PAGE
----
Soviet Active Measures in The
'Post-Cold War' Era 1988-1991



An Attempt To Be More Sophisticated:
Disinformation On Military Spending


In the November 1991 issue of the USSR's Military Historical Journal, then-chief of the Soviet general staff Vladimir Lobov referred to Soviet military spending as one-third of the Soviet gross national product [GNP]. During the same month, in issue no. 44 of Moscow News, Soviet President Gorbachev placed Soviet military spending at the same level, stating, "If this (the Soviet military-industrial complex) is not half of society, then it's at least a third of it." Just two months earlier, the U.S. government had estimated Soviet military spending at half this figure, 15 to 17 percent of GNP, in the publication Military Forces in Transition.

In comparison, the United States spent 13 percent of its GNP on defense at the height of the Korean War, 9 percent at the peak of the Vietnam War, 6 to 7 percent during the military buildup of the 1980s, and 42 percent during the maximum World War II mobilization during 1943 and 1944. The Soviet figure of one-third of GNP spent on defense during peacetime is truly staggering. As Soviet Academician Oleg Bogomolov stated in Moscow News, number 20 of 1990: "For decades we lived ... in conditions of a wartime economy."

Some estimates of Soviet military spending are even higher. In the March 26, 1992 issue of Izvestia, Russian presidential adviser Anatoly Rakitov stated:

Over the last six decades, 80 to 90 percent of our national resources - raw material, technical, financial, and intellectual - have been used to create the military-industrial complex. Essentially, the military-industrial complex has absorbed everything that is good and dynamic that Russia has to offer, including its basic economic capacity and its best technology, materials, and specialists. Consequently, the military-industrial complex is virtually synonymous with our economy.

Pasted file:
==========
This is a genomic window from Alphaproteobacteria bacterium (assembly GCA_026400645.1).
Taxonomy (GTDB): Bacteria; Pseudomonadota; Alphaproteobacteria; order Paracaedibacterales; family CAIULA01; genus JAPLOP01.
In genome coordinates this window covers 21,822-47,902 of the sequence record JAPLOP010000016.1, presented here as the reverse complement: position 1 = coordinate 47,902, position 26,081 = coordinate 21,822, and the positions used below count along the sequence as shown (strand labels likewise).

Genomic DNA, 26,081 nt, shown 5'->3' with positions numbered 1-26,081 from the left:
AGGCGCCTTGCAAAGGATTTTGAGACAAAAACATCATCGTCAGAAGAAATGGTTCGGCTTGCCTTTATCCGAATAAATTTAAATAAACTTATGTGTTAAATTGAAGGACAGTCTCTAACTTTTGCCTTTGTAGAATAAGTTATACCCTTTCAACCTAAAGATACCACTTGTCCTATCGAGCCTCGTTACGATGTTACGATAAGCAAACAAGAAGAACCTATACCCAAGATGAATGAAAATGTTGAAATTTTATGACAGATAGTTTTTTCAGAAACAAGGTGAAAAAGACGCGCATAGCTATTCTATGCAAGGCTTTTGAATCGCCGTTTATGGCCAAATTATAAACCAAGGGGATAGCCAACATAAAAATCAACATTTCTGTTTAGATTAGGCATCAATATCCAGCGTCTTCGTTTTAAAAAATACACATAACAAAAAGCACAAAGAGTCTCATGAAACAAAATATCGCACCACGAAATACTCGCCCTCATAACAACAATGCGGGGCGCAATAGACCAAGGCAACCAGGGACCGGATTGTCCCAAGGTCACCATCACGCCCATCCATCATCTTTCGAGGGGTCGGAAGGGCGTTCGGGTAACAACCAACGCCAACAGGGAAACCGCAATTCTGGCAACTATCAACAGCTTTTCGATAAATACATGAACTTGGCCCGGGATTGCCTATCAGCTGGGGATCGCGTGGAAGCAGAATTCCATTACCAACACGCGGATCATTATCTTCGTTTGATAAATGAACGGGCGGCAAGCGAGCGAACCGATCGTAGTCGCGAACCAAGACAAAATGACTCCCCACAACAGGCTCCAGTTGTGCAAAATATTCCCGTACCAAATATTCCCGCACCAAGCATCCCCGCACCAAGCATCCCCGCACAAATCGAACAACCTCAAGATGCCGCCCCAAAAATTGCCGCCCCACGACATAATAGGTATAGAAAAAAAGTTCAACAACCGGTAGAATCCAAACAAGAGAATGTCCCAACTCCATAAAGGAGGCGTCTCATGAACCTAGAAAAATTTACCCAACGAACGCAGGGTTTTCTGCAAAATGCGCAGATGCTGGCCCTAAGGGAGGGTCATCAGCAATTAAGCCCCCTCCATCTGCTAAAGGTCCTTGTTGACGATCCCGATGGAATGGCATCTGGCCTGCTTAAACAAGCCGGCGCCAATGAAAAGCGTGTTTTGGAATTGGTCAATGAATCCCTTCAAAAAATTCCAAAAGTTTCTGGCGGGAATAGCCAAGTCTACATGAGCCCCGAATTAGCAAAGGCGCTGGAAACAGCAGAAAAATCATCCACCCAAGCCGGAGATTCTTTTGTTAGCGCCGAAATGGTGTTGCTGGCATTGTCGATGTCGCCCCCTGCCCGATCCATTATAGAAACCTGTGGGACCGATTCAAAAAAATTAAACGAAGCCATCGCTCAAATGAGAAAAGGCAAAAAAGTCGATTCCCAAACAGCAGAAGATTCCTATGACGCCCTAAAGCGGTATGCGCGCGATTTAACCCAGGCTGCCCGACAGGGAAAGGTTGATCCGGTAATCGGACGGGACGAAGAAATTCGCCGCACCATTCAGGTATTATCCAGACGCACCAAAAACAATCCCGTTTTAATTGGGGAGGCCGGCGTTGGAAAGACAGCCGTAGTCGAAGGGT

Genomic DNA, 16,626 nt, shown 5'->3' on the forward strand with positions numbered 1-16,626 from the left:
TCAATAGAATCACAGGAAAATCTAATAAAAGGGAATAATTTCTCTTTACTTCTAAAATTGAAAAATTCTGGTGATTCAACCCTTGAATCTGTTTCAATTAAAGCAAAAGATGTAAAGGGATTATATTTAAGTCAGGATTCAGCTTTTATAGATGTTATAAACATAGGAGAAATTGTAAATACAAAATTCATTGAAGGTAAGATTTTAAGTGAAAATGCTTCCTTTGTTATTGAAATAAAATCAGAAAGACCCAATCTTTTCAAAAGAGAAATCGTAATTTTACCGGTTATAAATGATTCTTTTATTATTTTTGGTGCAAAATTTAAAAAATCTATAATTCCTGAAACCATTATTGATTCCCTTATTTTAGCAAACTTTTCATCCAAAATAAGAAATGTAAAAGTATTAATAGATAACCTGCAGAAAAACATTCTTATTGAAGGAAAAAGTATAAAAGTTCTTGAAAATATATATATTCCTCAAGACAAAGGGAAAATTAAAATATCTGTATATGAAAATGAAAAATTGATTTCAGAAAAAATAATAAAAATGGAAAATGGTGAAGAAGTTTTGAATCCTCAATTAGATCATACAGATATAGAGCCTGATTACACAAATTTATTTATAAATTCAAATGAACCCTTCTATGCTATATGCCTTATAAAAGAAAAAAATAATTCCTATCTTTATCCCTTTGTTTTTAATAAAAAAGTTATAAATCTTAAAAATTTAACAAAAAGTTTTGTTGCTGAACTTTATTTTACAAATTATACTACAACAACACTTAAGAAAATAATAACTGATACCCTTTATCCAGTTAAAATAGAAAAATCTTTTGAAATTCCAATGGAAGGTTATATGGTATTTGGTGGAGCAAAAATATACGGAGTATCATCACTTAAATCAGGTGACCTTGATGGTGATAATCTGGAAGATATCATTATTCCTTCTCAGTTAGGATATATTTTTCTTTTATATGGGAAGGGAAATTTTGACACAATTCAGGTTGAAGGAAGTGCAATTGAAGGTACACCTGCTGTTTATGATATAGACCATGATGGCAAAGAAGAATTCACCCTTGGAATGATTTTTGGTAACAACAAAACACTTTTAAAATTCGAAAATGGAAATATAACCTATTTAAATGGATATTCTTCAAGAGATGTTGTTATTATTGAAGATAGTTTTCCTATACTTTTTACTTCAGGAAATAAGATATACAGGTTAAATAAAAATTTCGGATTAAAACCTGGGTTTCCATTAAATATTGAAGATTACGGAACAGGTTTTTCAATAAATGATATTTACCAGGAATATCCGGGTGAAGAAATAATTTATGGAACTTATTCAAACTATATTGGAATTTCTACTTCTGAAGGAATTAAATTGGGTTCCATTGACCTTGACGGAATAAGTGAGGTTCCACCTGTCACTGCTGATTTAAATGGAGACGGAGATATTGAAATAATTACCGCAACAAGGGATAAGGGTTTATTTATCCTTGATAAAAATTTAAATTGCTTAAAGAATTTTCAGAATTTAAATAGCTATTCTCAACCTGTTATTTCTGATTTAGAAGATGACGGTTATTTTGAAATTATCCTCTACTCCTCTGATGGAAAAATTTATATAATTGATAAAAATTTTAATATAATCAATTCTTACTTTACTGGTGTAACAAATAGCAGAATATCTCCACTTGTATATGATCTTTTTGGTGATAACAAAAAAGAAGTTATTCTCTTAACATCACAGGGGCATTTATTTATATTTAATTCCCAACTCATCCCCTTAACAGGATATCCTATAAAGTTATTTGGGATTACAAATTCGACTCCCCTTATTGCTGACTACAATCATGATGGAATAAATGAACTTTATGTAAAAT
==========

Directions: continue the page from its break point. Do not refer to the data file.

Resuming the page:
The May 21, 1992 issue of the Washington Post reported Senator Bill Bradley's comment, after a recent trip to Russia and Ukraine, that, "In St. Petersburg, 70 percent of the people have jobs directly tied to the military. ...Nationwide, it's over 50 percent of the people."

For decades, Soviet leaders sought to deceive the world about the monumental extent of their military spending with a conciliatory disinformation campaign. Prior to Gorbachev, the disinformation was crude and simplistic. Until 1989, the Soviets claimed that they spent only a tiny amount on defense, which hardly varied from year to year. They presented only a single total figure for defense spending, with no further elaboration or breakdown.

Then, in May 1989, Mikhail Gorbachev stated that the Soviet Union would spend 77 billion rubles on defense that year, a dramatic increase from the prior official figure of 20 billion rubles in 1988. The 77 billion figure represented some 9 percent of Soviet GNP, which was more accurate than the earlier absurd claim that the Soviets had been spending only 2 to 3 percent of their GNP on defense, but still not an honest figure.

In an April 1990 speech, Gorbachev revised this figure upward, stating that Soviet military spending was 18 percent of Soviet national income, or approximately 15 percent of gross national product. Awkwardly, the official Soviet figure for military spending remained 77 billion rubles for 1989, with no real effort made to explain the discrepancy between Gorbachev's speech and the official government position. In October 1990, in a triumph of thoroughness over logic, the Soviet government released a detailed breakdown of Soviet military spending, completely ignoring Gorbachev's figure and adamantly sticking to its official position on total military spending. Commenting on this, Soviet Deputy Foreign Minister Vladimir Petrovsky proudly stated: "Glasnost is reaching out into that once closed sphere, the military budget."

Gorbachev's unexplained revelation in his April 1990 speech undercut this attempt to concoct more credible, sophisticated disinformation on this issue. soon, even higher unofficial estimates began to appear in the Soviet press, capped by Lobov's and Gorbachev's statements in November 1991 that the real figure for military spending was one-third of GNP, if not higher.

As mentioned earlier, U.S. estimates of Soviet military spending were off by approximately 100 percent, even as late as 1991. The USSR was able to successfully hide from the world the fact that their "supermilitarized economy," as Gorbachev put in it in Moscow News, was placing unsustainable strains on the Soviet economy and citizens, a situation which eventually led the Soviet leaders to adopt the policy of perestroika.

Inaccurate Western estimates about the burden of military spending on the Soviet economy were not caused by Soviet disinformation efforts but by Soviet secrecy and the inability of most Western analysts to comprehend the emphasis the Soviets placed on military strength. Pre-Gorbachev disinformation was crude and ineffective, and the more detailed and credible deceptions of the era of glasnost were overtaken by the collapse of the Soviet system. But the "post-Cold War" era did witness fabrications that were of a much higher quality than prior deceptive efforts.



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